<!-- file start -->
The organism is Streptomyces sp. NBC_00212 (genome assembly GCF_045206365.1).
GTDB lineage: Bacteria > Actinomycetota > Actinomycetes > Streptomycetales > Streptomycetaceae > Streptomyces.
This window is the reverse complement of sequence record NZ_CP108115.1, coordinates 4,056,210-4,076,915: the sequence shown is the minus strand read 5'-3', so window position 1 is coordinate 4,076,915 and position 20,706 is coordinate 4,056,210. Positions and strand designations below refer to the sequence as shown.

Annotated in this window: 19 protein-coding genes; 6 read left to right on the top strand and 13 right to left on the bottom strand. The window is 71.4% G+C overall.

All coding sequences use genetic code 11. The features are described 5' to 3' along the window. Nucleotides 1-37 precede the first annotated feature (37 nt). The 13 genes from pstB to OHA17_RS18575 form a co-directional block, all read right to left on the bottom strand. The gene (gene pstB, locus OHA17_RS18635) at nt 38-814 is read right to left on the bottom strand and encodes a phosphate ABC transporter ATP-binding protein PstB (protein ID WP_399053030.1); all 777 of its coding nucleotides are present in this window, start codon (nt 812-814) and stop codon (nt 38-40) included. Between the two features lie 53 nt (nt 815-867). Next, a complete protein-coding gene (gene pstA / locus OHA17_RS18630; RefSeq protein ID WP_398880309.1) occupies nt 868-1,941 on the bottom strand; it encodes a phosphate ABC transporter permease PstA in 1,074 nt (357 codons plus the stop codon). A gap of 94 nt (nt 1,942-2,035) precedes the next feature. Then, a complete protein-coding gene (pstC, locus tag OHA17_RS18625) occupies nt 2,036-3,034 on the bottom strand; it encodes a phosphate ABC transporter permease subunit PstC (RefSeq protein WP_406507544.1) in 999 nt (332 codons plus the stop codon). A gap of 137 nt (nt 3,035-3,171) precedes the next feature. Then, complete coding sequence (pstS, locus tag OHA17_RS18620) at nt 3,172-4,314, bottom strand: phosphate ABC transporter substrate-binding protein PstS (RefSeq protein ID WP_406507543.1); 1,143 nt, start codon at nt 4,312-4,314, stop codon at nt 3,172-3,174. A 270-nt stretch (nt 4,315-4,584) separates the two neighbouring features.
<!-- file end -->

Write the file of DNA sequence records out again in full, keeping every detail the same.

The organism is Streptomyces sp. NBC_00212 (genome assembly GCF_045206365.1).
GTDB lineage: Bacteria > Actinomycetota > Actinomycetes > Streptomycetales > Streptomycetaceae > Streptomyces.
This window is the reverse complement of sequence record NZ_CP108115.1, coordinates 4,056,210-4,076,915: the sequence shown is the minus strand read 5'-3', so window position 1 is coordinate 4,076,915 and position 20,706 is coordinate 4,056,210. Positions and strand designations below refer to the sequence as shown.

Annotated in this window: 19 protein-coding genes; 6 read left to right on the top strand and 13 right to left on the bottom strand. The window is 71.4% G+C overall.

All coding sequences use genetic code 11. The features are described 5' to 3' along the window. Nucleotides 1-37 precede the first annotated feature (37 nt). The 13 genes from pstB to OHA17_RS18575 form a co-directional block, all read right to left on the bottom strand. The gene (gene pstB, locus OHA17_RS18635) at nt 38-814 is read right to left on the bottom strand and encodes a phosphate ABC transporter ATP-binding protein PstB (protein ID WP_399053030.1); all 777 of its coding nucleotides are present in this window, start codon (nt 812-814) and stop codon (nt 38-40) included. Between the two features lie 53 nt (nt 815-867). Next, a complete protein-coding gene (gene pstA / locus OHA17_RS18630; RefSeq protein ID WP_398880309.1) occupies nt 868-1,941 on the bottom strand; it encodes a phosphate ABC transporter permease PstA in 1,074 nt (357 codons plus the stop codon). A gap of 94 nt (nt 1,942-2,035) precedes the next feature. Then, a complete protein-coding gene (pstC, locus tag OHA17_RS18625) occupies nt 2,036-3,034 on the bottom strand; it encodes a phosphate ABC transporter permease subunit PstC (RefSeq protein WP_406507544.1) in 999 nt (332 codons plus the stop codon). A gap of 137 nt (nt 3,035-3,171) precedes the next feature. Then, complete coding sequence (pstS, locus tag OHA17_RS18620) at nt 3,172-4,314, bottom strand: phosphate ABC transporter substrate-binding protein PstS (RefSeq protein ID WP_406507543.1); 1,143 nt, start codon at nt 4,312-4,314, stop codon at nt 3,172-3,174. A 270-nt stretch (nt 4,315-4,584) separates the two neighbouring features.